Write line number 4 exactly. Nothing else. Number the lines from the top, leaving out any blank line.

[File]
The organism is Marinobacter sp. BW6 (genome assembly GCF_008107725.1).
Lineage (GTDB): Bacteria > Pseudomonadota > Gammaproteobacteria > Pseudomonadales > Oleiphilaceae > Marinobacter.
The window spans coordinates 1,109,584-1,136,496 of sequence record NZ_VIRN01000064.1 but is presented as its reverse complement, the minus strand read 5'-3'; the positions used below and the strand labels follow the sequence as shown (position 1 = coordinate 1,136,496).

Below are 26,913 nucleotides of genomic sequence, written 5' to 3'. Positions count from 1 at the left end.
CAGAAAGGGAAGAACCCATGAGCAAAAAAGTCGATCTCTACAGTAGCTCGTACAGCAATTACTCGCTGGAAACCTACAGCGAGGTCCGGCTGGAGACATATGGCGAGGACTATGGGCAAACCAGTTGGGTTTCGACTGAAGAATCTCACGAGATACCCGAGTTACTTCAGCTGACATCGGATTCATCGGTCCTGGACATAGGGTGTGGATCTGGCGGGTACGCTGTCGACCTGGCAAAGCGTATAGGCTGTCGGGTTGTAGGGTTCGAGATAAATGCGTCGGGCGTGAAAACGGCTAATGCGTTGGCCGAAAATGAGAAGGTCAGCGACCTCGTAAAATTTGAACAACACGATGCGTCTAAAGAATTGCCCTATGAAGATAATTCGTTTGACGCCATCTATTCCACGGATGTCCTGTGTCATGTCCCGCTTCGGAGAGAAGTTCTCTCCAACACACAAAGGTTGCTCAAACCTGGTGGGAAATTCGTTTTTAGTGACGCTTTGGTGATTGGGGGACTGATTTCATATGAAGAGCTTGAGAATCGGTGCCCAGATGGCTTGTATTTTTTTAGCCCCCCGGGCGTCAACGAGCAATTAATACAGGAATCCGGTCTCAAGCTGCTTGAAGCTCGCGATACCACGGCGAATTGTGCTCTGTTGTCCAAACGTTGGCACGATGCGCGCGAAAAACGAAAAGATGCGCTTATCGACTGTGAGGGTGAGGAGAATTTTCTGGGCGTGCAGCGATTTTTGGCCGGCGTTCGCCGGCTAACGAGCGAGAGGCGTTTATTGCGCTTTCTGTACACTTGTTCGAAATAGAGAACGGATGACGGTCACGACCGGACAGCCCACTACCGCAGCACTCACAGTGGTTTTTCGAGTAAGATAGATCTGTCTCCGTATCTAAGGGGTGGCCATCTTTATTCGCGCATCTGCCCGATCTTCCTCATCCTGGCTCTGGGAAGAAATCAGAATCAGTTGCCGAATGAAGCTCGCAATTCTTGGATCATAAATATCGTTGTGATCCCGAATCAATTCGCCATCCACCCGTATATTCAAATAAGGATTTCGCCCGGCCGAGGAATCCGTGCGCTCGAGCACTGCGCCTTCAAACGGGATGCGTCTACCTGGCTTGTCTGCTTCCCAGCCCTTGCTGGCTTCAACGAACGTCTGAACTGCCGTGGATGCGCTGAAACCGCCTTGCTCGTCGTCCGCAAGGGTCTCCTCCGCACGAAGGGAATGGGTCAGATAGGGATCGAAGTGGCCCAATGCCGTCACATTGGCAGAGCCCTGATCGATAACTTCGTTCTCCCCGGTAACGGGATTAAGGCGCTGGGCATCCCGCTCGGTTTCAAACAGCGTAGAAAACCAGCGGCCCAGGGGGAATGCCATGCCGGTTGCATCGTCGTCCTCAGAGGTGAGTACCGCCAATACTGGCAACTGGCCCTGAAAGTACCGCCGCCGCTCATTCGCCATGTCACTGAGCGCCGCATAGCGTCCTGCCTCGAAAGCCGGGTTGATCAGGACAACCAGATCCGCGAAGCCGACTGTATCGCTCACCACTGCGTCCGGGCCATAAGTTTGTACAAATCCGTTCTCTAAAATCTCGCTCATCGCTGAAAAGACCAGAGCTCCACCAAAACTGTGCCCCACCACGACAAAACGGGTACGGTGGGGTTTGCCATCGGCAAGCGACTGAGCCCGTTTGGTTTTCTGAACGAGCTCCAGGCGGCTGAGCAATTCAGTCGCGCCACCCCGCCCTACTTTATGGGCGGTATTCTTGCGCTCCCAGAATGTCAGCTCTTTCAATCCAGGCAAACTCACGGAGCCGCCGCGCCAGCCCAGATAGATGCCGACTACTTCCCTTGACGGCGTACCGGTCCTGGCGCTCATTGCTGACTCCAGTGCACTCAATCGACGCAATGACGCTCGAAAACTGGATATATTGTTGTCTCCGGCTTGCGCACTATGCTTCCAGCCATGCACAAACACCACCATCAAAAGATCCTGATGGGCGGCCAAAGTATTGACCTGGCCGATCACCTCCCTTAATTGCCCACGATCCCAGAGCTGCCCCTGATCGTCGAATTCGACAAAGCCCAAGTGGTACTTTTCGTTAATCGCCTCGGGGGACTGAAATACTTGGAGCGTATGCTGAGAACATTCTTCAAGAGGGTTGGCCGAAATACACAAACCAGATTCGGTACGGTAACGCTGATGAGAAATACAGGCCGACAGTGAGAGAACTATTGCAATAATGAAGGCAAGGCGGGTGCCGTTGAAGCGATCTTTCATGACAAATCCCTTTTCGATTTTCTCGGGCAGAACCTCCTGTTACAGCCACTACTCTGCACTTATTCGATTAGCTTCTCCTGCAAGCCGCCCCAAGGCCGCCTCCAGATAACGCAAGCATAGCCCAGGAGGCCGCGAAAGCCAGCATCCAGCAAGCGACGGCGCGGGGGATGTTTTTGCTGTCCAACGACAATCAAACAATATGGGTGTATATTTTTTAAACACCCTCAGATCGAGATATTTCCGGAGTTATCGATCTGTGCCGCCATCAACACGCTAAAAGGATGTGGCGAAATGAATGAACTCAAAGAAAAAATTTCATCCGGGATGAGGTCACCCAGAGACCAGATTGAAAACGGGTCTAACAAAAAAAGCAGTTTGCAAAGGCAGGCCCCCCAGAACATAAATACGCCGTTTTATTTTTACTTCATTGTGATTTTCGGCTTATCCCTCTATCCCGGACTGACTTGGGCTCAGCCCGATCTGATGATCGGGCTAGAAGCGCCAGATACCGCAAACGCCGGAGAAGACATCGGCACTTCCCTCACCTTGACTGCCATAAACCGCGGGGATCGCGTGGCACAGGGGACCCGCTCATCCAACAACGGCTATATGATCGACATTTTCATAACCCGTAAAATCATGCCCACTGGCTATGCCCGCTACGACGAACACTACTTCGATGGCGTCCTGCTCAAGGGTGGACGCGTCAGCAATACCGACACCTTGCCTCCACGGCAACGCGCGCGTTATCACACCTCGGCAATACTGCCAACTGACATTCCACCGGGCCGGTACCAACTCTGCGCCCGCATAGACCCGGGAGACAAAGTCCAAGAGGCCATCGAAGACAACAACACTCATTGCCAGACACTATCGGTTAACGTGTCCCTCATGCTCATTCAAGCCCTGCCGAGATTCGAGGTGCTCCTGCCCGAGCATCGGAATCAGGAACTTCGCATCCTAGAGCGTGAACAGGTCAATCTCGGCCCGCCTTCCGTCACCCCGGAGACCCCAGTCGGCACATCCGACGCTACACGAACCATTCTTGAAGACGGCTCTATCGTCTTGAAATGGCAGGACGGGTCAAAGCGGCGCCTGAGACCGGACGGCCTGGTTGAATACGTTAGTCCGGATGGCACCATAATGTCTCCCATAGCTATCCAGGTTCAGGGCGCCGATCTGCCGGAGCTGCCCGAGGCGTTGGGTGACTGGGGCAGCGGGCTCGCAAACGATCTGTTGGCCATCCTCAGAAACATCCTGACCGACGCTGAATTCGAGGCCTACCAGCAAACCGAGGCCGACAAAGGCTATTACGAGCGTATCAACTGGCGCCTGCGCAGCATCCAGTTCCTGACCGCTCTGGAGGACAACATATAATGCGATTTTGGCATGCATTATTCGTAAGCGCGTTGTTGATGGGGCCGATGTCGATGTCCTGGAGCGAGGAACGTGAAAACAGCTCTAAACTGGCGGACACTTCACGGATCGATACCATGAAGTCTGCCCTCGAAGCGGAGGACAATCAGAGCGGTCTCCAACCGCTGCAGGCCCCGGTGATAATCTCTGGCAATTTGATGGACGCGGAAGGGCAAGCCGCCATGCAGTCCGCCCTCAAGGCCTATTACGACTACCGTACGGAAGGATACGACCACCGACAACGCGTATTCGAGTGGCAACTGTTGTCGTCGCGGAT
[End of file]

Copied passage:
Below are 26,913 nucleotides of genomic sequence, written 5' to 3'. Positions count from 1 at the left end.